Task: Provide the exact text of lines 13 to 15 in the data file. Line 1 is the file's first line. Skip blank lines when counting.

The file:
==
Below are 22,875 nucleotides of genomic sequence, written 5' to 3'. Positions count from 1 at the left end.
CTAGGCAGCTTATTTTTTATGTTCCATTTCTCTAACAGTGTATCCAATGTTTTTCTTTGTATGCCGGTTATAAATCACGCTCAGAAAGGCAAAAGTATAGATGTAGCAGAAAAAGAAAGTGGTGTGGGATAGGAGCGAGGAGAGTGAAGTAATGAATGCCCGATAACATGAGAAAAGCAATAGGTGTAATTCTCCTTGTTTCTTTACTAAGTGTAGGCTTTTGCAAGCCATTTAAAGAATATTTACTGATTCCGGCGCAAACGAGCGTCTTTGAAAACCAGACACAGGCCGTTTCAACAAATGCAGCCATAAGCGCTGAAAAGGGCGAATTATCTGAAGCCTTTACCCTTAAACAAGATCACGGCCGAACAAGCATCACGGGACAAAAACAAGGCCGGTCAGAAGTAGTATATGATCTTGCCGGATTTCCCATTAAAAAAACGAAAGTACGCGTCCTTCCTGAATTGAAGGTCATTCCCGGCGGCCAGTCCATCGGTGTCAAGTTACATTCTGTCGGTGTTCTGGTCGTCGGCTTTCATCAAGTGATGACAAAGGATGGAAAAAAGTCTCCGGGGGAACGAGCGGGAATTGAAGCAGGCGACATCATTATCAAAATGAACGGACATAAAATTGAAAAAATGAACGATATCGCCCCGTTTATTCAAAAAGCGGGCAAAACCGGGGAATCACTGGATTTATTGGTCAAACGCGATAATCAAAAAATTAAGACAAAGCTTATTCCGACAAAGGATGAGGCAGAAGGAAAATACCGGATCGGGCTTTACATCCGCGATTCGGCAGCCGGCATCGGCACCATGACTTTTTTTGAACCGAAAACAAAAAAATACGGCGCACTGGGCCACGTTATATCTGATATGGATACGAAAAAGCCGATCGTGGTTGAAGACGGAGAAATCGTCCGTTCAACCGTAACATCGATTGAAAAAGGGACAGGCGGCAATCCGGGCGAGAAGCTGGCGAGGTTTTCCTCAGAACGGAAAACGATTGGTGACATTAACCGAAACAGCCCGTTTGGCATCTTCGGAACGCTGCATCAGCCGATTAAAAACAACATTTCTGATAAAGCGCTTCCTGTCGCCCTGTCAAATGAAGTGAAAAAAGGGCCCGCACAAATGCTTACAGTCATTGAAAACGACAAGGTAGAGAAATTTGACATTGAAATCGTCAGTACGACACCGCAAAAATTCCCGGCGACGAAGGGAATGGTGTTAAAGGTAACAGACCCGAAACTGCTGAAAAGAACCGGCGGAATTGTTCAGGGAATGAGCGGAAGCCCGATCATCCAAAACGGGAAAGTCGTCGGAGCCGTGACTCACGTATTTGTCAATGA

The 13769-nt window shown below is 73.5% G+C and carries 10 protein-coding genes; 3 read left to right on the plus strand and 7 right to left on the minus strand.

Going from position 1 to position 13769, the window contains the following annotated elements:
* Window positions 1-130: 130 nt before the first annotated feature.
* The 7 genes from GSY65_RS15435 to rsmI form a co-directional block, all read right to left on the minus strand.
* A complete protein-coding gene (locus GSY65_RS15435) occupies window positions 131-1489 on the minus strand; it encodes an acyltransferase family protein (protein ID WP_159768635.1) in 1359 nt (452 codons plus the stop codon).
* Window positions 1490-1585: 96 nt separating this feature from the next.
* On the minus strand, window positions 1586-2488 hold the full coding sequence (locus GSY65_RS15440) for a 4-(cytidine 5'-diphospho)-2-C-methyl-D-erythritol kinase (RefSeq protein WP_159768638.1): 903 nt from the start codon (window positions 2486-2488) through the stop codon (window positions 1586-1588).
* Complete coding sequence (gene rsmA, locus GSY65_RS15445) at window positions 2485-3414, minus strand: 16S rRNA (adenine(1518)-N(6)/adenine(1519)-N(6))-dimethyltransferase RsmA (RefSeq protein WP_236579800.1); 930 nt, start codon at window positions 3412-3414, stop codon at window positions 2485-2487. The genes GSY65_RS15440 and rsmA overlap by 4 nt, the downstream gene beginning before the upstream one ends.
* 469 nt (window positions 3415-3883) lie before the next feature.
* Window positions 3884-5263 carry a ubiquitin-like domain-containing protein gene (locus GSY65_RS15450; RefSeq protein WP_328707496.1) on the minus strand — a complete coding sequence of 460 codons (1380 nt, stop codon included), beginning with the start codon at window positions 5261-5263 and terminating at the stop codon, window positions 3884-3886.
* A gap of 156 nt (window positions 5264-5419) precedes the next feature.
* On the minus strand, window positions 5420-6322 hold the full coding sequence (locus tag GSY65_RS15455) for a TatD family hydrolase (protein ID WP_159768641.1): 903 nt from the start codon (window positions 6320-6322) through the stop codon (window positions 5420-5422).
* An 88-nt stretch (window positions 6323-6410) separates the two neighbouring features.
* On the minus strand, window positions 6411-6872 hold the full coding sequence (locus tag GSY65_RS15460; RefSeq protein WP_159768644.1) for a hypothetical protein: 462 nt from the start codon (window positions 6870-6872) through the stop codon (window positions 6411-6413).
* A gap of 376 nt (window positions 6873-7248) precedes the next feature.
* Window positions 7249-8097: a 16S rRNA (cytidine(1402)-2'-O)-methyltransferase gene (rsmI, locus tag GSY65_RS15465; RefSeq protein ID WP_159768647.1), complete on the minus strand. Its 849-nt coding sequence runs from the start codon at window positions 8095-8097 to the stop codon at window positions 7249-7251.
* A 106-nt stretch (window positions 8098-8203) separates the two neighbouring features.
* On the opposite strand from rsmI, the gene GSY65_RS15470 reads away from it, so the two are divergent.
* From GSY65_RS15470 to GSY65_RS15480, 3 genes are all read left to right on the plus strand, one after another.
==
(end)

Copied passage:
* A gap of 156 nt (window positions 5264-5419) precedes the next feature.
* On the minus strand, window positions 5420-6322 hold the full coding sequence (locus tag GSY65_RS15455) for a TatD family hydrolase (protein ID WP_159768641.1): 903 nt from the start codon (window positions 6320-6322) through the stop codon (window positions 5420-5422).
* An 88-nt stretch (window positions 6323-6410) separates the two neighbouring features.